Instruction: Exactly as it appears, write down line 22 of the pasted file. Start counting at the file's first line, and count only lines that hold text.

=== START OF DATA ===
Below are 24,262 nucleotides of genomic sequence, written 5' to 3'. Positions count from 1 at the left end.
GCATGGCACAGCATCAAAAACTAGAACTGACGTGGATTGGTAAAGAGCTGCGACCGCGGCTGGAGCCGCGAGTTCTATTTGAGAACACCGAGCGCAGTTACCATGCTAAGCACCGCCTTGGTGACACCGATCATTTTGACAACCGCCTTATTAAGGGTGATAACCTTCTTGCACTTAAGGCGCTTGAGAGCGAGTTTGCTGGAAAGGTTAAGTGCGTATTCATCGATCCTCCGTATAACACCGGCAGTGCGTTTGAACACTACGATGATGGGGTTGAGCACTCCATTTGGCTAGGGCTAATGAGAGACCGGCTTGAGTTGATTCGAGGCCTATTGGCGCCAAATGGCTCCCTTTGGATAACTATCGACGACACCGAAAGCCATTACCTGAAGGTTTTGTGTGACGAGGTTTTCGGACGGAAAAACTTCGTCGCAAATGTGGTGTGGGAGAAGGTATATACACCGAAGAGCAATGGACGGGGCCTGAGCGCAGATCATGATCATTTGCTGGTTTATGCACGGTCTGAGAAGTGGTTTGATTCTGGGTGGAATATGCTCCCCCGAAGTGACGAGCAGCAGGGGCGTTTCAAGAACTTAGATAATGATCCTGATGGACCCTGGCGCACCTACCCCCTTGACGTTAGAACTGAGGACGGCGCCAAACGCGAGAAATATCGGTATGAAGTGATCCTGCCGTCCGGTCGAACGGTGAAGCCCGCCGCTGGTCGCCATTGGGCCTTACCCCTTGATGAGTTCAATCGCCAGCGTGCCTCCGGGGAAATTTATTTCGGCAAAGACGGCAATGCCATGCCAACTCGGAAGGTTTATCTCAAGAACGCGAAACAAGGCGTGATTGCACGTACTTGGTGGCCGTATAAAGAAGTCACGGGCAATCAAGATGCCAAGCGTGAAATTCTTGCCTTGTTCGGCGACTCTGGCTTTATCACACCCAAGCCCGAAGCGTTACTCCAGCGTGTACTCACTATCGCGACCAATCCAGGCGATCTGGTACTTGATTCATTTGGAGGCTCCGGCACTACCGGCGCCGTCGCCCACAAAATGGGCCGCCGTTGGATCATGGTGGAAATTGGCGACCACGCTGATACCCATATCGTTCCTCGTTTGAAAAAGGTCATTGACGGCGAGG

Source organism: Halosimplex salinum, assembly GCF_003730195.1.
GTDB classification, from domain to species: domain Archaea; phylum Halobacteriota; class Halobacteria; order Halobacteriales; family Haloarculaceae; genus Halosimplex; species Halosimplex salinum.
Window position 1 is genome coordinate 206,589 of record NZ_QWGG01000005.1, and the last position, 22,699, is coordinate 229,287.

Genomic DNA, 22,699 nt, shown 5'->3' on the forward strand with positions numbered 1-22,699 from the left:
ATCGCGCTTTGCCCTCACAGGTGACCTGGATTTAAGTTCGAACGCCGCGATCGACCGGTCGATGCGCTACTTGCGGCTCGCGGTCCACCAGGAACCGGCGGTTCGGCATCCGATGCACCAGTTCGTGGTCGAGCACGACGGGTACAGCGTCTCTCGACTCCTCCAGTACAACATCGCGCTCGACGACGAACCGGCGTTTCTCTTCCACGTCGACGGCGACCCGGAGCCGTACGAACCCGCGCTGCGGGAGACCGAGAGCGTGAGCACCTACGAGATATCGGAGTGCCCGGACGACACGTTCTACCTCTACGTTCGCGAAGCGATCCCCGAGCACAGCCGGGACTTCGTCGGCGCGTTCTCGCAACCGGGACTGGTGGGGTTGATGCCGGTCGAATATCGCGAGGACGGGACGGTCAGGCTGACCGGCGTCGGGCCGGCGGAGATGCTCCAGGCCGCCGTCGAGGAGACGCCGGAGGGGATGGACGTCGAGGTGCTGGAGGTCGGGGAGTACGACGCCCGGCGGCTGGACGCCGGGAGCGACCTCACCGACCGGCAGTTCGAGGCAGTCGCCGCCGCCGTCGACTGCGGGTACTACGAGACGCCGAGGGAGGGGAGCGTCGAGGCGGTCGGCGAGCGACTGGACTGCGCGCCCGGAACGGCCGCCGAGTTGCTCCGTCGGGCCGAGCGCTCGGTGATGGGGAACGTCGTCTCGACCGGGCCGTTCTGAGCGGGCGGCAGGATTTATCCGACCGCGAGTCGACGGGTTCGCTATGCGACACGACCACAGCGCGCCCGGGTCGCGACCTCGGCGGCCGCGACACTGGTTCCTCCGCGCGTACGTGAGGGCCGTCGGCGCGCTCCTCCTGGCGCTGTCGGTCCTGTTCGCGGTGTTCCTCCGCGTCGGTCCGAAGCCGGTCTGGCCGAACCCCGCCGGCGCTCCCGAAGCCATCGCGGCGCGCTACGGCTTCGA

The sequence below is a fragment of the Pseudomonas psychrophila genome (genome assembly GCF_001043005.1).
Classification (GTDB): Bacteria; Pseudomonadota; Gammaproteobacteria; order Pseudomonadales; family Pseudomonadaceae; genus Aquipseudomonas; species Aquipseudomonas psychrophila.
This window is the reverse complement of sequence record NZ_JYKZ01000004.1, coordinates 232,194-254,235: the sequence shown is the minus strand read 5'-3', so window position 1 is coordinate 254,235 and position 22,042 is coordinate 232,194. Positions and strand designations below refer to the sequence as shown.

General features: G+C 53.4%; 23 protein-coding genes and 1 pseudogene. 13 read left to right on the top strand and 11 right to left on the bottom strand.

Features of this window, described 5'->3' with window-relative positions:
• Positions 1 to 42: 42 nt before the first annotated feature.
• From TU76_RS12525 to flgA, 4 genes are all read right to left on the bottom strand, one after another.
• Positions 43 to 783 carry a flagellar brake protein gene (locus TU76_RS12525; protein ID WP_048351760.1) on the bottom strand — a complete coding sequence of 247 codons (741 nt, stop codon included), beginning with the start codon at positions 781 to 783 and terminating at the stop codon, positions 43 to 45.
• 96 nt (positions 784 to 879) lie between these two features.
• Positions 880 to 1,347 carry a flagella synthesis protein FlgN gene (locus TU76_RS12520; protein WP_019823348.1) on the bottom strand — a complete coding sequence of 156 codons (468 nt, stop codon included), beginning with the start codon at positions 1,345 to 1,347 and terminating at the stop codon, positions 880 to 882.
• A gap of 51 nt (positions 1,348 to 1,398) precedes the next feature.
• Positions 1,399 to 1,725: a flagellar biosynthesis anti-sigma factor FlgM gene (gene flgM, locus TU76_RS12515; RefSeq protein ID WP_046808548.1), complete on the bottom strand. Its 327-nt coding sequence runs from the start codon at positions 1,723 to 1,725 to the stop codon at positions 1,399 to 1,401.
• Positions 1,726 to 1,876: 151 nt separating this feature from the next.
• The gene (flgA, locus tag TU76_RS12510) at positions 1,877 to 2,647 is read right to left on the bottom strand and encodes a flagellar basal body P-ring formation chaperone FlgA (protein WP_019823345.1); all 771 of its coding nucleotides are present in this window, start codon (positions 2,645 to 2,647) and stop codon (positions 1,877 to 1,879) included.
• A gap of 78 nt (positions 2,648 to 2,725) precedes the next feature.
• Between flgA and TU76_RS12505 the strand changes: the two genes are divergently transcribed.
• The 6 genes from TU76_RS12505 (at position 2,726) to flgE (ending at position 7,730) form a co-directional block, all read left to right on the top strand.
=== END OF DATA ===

• A gap of 78 nt (positions 2,648 to 2,725) precedes the next feature.